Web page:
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In praise of Ballet Shoes

So far, I have one niece, and she is not reading yet. When she does, and hits the age of seven or so, Auntie Staps will be buying her Ballet Shoes.
 
It is not really about ballet – well, it is, but it is as much about Shakespeare, and Meccano, and family, and hard work and ambition. It is about women who just get on with things. It is about girls who are trying to get their names into the history books. Streatfeild shows a society where men – and, particularly, fathers - are conspicuously absent, an unconventional family of three girls and their guardian, in a household that is similarly female-dominated (of the five lodgers, Mr Simpson is the only man), and where this is not a matter of remark (after all, the First World War is not long past), but just the way things are.
 
With one foot in the age of service (aside from Nana, whose own role is peculiarly ‘betwixt and between’, there are Cook and Clara on the staff) and one in the age of liberation (“Can girls be chauffeurs?” “Lots are”) it’s a quietly feminist book, one that you can sneak into the girliest girl's bookshelf without incurring so much as a disapproving glance from the patriarchy.
 
In Streatfeild’s world, refreshingly, success is as much about hard work as it is about natural talent and luck, and ballet is not just an art but a means of paying the gas bill. Sometimes sheer wish-fulfilment, often brutally honest about the realities of life on the stage (poor Winifred!), always engaging - I can read it again and again.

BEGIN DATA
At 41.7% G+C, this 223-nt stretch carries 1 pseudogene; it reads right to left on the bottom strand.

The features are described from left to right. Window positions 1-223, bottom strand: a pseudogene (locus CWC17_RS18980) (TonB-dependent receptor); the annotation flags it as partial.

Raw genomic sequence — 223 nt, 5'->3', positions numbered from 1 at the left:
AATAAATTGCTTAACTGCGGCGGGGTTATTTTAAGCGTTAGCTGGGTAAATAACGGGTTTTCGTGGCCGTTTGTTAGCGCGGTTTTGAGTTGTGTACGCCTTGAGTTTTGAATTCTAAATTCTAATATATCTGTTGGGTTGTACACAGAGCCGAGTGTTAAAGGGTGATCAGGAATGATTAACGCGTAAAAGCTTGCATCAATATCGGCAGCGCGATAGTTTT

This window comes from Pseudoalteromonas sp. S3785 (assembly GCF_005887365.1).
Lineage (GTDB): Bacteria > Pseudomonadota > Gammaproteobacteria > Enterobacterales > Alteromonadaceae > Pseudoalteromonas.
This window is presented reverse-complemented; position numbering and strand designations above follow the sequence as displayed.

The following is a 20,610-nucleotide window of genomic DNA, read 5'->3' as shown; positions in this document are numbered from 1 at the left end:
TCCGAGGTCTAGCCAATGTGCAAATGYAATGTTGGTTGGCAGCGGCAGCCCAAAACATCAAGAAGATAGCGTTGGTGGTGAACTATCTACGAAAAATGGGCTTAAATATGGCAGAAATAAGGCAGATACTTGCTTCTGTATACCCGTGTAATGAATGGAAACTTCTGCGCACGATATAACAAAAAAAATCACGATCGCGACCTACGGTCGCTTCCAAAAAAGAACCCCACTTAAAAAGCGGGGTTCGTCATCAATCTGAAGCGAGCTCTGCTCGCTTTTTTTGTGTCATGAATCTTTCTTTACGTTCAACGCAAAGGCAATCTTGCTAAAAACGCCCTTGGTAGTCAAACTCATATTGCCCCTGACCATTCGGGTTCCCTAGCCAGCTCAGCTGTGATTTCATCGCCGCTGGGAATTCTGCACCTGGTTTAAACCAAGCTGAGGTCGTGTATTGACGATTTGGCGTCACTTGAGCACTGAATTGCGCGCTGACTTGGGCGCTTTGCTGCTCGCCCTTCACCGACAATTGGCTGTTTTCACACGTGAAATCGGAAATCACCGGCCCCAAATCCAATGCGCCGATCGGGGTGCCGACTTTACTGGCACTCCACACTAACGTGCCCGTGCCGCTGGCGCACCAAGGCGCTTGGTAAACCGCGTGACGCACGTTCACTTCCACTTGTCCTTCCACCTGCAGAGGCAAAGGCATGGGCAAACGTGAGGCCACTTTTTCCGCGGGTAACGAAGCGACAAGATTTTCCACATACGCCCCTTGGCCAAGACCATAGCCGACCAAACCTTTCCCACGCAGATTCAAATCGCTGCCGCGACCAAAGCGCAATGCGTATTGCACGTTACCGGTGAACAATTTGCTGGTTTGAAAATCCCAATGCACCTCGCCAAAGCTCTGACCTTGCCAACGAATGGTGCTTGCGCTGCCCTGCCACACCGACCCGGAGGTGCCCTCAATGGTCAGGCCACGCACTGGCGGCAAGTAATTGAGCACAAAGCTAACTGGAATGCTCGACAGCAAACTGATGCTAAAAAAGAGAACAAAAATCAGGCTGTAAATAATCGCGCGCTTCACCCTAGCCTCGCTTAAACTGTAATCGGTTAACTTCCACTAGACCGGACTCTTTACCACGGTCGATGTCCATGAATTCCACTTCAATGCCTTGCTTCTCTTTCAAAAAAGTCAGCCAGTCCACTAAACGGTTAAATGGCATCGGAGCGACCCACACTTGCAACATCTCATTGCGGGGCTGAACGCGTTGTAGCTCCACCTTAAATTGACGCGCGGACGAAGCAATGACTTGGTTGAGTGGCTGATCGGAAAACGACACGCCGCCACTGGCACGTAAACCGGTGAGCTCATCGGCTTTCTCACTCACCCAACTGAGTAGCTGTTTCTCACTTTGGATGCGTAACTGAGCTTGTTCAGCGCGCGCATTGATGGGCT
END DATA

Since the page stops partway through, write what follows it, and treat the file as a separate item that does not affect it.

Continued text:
And the women, and the girls, of Ballet Shoes... I love them all: long-suffering Sylvia, coping uncomplainingly with her uncle's fossil-hunting and child-collecting habits; Nana, more devoted than even most fictional nannies; the Doctors (are they a couple?); Theo, Madame... And then, particularly, the three girls themselves: responsible Pauline and determined Petrova and single-minded Posy; they are so delightfully human, selfish, mistake-prone, but fundamentally admirable. Three sisters out to prove that they can do anything they put their minds to.

We Vow - a Petrova ficlet.

Comments

( 4 comments — Leave a comment )
inkvoices
Feb. 7th, 2013 01:03 am (UTC)
Whenever my cousins' kids, or any girls I have an excuse to buy a book, reach about 7 or 8 they get Ballet Shoes :D
innie_darling
Feb. 7th, 2013 02:03 am (UTC)
This is such a great pimp for this fandom - I've loved the book since I was very young, but had never articulated to myself why it seemed so different from the other books I was reading.
lothy
Feb. 10th, 2013 06:34 pm (UTC)
Ballet Shoes was one of my favourite books as a child. I agree with all you said about it, though I hadn't really thought that closely about it before.

Most of what I read as a child was pretty feminist, now that I come to think about it. Maybe I should be grateful to my parents for introducing me to so many novels/series with strong, well-written, independent female characters.
feather_ghyll
Jul. 26th, 2015 04:33 pm (UTC)
Yes, one always felt that Streatfeild grounded the wish fulfilment elements and was realistic about the work required in this, and her other books, in the performing arts. The variety of her girls and women here are great, too.
( 4 comments — Leave a comment )

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